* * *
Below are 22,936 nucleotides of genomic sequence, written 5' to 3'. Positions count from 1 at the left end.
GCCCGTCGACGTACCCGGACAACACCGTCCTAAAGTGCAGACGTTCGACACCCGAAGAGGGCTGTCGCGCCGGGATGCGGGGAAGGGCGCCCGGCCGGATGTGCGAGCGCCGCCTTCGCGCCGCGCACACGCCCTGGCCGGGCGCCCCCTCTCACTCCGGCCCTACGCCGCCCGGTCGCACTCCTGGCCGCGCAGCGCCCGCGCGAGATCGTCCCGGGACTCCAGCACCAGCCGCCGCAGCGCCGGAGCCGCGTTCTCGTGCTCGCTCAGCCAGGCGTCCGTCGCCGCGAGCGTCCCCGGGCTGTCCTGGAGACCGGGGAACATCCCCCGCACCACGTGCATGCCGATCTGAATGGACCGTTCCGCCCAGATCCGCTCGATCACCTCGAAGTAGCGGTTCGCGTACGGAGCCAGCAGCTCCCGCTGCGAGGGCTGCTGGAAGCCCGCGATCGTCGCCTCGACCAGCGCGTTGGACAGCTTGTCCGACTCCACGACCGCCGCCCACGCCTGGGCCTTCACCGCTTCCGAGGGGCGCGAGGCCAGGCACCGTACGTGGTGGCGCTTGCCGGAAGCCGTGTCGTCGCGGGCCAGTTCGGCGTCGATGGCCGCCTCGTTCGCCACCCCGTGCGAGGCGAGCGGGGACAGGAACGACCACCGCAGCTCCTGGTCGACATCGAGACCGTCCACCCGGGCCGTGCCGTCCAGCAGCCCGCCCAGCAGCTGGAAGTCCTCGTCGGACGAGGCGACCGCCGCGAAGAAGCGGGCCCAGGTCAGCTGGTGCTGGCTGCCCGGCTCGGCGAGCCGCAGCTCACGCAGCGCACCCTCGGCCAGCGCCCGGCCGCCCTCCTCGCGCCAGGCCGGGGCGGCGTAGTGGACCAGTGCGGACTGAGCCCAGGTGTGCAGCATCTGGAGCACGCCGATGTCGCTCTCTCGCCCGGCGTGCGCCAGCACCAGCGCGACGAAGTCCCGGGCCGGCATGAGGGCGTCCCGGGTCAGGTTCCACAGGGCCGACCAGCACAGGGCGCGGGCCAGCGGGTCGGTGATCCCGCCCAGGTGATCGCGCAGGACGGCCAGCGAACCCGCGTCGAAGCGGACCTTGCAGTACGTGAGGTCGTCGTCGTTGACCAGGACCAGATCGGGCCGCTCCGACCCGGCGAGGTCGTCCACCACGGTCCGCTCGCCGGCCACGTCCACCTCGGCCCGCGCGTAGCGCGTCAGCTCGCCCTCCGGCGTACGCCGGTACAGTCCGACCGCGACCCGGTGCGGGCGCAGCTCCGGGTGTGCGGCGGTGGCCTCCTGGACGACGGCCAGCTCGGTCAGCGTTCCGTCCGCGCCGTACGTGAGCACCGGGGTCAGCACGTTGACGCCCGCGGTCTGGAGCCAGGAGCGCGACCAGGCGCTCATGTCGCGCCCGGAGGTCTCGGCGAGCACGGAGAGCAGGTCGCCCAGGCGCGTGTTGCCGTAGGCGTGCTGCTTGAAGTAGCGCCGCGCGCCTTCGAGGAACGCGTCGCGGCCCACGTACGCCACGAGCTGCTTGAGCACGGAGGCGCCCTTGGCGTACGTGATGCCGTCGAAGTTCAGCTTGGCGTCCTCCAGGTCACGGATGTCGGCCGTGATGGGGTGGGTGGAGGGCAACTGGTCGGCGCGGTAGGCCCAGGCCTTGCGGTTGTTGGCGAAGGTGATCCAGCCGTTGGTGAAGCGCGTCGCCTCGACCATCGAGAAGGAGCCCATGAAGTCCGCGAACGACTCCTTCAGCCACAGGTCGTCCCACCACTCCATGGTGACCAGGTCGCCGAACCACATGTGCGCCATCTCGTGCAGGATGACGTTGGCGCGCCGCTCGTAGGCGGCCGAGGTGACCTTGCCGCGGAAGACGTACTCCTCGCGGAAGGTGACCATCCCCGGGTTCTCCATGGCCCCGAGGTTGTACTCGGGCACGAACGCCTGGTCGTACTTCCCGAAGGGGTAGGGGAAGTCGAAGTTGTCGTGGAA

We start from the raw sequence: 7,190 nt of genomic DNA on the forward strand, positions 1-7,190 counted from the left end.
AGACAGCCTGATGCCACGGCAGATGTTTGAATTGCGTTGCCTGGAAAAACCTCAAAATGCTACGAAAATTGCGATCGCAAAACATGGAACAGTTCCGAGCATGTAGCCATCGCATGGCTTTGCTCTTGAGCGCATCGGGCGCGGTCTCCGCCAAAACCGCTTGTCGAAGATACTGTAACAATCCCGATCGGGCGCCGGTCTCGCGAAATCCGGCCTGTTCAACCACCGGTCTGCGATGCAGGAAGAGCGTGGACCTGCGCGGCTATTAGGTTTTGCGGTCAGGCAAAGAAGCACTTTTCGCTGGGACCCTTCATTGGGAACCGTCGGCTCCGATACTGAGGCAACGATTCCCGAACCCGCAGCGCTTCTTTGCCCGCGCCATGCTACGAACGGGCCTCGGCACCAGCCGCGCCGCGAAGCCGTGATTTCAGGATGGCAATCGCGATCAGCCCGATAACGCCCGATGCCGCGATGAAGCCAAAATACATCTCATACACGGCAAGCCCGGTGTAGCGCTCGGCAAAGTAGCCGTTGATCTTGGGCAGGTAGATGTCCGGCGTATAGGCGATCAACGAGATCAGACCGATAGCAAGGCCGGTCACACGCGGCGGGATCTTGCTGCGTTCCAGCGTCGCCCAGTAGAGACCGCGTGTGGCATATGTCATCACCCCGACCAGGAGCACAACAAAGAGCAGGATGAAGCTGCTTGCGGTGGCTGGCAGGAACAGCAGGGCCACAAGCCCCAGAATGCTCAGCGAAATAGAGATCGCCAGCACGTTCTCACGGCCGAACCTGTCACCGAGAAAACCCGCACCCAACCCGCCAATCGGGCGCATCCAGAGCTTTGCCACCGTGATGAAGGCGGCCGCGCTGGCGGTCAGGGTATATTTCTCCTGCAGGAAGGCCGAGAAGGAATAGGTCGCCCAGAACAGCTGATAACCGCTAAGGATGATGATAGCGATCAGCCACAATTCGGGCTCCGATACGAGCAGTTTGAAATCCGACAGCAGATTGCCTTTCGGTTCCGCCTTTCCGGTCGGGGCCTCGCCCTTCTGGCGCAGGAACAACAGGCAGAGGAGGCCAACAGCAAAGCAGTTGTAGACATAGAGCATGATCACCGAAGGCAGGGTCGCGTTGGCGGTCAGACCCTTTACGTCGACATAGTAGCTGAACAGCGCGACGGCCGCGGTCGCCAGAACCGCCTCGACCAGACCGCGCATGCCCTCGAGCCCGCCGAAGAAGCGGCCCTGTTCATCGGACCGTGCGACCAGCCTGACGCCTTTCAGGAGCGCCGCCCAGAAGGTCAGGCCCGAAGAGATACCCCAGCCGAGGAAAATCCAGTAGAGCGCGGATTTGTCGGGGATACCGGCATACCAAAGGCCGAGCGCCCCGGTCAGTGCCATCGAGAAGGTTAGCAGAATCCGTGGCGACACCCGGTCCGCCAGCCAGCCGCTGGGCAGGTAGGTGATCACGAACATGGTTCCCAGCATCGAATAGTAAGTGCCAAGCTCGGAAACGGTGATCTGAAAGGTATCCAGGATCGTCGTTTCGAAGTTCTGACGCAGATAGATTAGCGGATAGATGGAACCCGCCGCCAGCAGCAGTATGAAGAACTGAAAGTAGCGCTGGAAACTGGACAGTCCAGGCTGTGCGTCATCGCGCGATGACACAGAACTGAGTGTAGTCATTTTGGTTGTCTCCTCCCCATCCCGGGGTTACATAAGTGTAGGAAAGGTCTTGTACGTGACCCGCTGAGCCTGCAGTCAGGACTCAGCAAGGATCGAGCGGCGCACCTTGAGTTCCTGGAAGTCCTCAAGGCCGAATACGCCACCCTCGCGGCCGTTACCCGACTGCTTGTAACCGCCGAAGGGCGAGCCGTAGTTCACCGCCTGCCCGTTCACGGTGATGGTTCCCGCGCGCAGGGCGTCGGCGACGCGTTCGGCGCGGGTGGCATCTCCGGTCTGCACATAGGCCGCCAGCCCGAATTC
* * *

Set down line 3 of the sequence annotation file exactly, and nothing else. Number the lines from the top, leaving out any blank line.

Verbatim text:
We start from the raw sequence: 7,190 nt of genomic DNA on the forward strand, positions 1-7,190 counted from the left end.